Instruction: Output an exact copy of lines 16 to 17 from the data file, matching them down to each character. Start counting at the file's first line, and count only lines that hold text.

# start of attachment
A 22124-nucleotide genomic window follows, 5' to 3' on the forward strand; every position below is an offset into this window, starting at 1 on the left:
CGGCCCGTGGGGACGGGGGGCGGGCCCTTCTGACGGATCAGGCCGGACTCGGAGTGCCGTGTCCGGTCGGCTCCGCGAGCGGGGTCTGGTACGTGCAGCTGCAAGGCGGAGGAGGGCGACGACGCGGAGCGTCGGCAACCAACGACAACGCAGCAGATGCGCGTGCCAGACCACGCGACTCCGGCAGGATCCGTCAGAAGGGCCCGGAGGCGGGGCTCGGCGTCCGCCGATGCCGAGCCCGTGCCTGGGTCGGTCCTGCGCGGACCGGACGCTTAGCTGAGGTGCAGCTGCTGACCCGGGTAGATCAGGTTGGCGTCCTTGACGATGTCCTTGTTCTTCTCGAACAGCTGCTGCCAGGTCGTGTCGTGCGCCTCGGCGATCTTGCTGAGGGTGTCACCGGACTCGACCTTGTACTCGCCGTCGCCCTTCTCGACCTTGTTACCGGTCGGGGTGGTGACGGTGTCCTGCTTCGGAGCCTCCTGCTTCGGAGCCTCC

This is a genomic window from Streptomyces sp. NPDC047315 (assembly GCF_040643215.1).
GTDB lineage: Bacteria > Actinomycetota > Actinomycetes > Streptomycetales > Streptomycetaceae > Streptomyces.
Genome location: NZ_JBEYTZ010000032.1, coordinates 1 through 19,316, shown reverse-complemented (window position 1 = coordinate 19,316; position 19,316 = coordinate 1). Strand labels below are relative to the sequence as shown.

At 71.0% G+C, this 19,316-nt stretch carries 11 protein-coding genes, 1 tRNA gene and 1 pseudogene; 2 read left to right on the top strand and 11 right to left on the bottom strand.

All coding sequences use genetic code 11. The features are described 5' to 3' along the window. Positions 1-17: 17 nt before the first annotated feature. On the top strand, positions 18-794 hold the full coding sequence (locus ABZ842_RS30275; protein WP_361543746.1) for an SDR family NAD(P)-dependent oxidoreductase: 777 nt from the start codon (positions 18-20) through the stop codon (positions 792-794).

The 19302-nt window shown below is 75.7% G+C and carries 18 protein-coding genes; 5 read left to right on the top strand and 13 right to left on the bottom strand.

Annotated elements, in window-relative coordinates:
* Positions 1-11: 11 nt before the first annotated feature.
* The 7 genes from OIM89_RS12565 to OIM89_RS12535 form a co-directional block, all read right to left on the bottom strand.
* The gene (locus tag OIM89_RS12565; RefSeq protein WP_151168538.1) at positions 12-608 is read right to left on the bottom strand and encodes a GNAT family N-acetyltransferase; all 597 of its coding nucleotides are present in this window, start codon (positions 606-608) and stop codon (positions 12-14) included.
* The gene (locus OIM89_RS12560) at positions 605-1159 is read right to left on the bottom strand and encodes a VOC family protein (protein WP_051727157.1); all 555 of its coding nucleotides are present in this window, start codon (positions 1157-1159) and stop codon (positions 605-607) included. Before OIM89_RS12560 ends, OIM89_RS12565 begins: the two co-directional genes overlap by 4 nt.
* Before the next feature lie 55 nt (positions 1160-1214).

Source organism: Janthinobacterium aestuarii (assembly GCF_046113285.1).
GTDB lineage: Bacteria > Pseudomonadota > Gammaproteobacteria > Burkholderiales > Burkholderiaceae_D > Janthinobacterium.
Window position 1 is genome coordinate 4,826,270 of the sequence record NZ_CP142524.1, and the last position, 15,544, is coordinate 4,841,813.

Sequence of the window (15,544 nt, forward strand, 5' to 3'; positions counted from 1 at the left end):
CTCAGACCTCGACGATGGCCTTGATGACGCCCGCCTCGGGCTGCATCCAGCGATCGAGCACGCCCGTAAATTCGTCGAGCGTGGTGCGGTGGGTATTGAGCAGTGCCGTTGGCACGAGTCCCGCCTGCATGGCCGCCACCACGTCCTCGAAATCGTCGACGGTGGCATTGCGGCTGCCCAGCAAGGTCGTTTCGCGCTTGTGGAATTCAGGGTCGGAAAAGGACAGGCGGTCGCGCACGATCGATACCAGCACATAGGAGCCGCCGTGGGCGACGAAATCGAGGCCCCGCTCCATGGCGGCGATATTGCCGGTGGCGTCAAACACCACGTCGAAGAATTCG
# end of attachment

GTDB lineage: Bacteria > Pseudomonadota > Gammaproteobacteria > Burkholderiales > Burkholderiaceae_D > Janthinobacterium.
Window position 1 is genome coordinate 4,826,270 of the sequence record NZ_CP142524.1, and the last position, 15,544, is coordinate 4,841,813.